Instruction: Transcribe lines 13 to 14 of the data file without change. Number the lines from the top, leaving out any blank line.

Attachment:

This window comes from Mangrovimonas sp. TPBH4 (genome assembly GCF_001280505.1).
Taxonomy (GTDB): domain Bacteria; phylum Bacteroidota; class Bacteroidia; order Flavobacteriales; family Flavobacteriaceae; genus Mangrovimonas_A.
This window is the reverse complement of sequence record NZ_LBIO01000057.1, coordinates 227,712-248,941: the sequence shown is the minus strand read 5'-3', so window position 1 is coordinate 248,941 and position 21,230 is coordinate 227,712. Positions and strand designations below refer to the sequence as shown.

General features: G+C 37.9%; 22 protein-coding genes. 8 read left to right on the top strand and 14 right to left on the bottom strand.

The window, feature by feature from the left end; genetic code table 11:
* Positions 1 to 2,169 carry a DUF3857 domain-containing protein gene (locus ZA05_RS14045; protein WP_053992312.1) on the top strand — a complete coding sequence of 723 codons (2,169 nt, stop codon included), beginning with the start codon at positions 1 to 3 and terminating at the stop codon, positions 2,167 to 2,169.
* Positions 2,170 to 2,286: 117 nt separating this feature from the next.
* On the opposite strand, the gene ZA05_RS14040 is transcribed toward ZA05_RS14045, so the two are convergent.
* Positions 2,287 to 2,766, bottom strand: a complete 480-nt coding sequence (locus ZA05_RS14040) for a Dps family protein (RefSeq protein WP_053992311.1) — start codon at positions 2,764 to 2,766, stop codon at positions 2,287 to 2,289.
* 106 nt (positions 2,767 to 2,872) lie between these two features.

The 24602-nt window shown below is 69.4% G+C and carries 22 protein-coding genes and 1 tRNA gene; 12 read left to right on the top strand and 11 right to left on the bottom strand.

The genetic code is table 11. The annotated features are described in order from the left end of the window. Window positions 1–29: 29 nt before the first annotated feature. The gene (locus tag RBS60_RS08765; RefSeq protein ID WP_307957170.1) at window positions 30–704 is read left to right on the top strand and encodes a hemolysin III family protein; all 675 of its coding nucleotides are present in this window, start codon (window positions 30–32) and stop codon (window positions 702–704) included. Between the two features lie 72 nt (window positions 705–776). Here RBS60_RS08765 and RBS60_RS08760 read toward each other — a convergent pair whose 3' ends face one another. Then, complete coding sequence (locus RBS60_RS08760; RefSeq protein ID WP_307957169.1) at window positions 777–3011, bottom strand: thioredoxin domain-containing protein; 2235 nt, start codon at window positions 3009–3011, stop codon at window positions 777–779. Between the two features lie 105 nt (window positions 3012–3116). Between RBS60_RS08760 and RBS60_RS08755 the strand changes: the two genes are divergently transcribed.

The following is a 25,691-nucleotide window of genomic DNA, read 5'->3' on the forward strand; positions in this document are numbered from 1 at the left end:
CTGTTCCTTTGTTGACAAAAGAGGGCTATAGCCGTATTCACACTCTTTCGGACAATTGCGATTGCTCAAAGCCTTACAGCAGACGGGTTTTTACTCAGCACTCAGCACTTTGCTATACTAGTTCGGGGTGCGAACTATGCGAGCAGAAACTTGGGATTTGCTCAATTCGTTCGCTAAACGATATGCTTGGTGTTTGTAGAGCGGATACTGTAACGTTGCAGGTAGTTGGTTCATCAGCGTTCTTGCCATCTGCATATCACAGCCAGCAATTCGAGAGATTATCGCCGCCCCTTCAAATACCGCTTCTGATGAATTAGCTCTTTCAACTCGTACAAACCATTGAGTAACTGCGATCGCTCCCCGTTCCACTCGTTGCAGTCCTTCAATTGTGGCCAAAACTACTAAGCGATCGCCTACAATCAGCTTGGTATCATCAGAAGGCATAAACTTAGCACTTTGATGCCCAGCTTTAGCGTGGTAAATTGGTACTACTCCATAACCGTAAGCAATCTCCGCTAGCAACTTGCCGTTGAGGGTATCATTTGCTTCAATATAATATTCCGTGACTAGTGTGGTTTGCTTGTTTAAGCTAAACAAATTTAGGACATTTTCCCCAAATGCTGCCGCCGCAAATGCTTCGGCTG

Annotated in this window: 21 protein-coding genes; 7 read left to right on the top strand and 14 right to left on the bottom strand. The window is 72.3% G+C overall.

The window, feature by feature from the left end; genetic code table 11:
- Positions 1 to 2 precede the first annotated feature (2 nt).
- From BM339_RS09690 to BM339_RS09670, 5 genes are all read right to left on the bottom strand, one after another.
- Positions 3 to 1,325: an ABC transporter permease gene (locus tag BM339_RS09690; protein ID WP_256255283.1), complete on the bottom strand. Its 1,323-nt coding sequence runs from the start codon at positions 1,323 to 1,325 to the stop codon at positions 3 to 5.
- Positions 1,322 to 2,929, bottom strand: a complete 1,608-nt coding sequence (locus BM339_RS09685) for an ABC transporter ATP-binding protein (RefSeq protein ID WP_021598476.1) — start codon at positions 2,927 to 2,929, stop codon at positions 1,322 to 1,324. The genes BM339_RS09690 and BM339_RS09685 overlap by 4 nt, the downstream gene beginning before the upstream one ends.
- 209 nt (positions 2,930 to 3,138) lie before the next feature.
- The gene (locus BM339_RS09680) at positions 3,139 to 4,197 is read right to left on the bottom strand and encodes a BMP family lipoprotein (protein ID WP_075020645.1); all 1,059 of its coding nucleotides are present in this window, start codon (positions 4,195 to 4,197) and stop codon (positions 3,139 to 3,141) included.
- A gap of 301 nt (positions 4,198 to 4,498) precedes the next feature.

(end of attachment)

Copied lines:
The following is a 25,691-nucleotide window of genomic DNA, read 5'->3' on the forward strand; positions in this document are numbered from 1 at the left end:
CTGTTCCTTTGTTGACAAAAGAGGGCTATAGCCGTATTCACACTCTTTCGGACAATTGCGATTGCTCAAAGCCTTACAGCAGACGGGTTTTTACTCAGCACTCAGCACTTTGCTATACTAGTTCGGGGTGCGAACTATGCGAGCAGAAACTTGGGATTTGCTCAATTCGTTCGCTAAACGATATGCTTGGTGTTTGTAGAGCGGATACTGTAACGTTGCAGGTAGTTGGTTCATCAGCGTTCTTGCCATCTGCATATCACAGCCAGCAATTCGAGAGATTATCGCCGCCCCTTCAAATACCGCTTCTGATGAATTAGCTCTTTCAACTCGTACAAACCATTGAGTAACTGCGATCGCTCCCCGTTCCACTCGTTGCAGTCCTTCAATTGTGGCCAAAACTACTAAGCGATCGCCTACAATCAGCTTGGTATCATCAGAAGGCATAAACTTAGCACTTTGATGCCCAGCTTTAGCGTGGTAAATTGGTACTACTCCATAACCGTAAGCAATCTCCGCTAGCAACTTGCCGTTGAGGGTATCATTTGCTTCAATATAATATTCCGTGACTAGTGTGGTTTGCTTGTTTAAGCTAAACAAATTTAGGACATTTTCCCCAAATGCTGCCGCCGCAAATGCTTCGGCTG